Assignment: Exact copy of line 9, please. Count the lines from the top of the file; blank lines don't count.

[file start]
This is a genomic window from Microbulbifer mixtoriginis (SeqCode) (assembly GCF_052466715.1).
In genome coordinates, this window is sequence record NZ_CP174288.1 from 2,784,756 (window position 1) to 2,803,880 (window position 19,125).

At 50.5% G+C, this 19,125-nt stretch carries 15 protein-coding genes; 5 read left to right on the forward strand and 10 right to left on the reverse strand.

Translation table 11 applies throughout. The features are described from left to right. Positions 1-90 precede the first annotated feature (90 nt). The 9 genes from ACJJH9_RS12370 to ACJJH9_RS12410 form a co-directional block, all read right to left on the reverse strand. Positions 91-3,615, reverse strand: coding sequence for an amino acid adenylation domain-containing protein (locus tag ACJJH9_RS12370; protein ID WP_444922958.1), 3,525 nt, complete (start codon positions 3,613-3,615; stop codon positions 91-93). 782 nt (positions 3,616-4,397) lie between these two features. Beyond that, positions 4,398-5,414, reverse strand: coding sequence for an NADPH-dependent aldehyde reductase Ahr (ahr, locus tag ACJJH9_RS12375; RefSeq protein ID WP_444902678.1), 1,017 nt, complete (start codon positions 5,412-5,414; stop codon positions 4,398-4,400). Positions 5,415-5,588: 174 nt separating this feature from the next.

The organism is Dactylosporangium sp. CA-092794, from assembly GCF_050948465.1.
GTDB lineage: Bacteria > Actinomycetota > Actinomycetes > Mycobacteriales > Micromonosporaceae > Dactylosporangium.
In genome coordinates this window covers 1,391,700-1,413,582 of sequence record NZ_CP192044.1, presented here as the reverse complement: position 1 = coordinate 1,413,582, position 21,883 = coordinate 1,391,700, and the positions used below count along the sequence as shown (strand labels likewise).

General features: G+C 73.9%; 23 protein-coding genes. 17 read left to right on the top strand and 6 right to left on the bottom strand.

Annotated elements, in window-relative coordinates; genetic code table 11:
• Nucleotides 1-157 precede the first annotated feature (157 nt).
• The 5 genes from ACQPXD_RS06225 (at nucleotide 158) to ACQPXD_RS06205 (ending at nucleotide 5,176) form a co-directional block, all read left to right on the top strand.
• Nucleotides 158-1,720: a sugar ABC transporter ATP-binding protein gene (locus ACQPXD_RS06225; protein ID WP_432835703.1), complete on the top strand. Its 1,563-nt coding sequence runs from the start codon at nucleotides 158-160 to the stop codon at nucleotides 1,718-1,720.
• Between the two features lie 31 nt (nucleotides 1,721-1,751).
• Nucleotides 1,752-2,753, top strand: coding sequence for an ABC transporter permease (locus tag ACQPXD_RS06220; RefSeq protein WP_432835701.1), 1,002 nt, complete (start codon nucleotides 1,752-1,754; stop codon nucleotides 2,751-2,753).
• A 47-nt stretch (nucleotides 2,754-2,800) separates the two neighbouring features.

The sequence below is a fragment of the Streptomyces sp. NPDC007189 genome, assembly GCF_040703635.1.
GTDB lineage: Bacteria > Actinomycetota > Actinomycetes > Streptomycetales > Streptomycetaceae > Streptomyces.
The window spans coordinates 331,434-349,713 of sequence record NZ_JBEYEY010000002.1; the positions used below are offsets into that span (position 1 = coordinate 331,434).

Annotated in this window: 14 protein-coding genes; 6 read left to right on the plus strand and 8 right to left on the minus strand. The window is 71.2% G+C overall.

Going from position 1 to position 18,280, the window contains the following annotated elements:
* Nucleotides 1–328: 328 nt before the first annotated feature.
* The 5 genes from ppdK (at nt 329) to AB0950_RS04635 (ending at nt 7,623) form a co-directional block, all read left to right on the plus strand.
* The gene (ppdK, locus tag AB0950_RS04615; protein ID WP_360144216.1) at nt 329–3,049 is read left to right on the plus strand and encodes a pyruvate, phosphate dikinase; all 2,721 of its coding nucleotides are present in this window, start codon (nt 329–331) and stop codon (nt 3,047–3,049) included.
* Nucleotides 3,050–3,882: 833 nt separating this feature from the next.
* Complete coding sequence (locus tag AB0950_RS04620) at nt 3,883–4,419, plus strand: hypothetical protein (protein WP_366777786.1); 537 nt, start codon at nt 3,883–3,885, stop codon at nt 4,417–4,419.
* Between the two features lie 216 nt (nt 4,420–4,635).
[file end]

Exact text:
Annotated elements, in window-relative coordinates; genetic code table 11: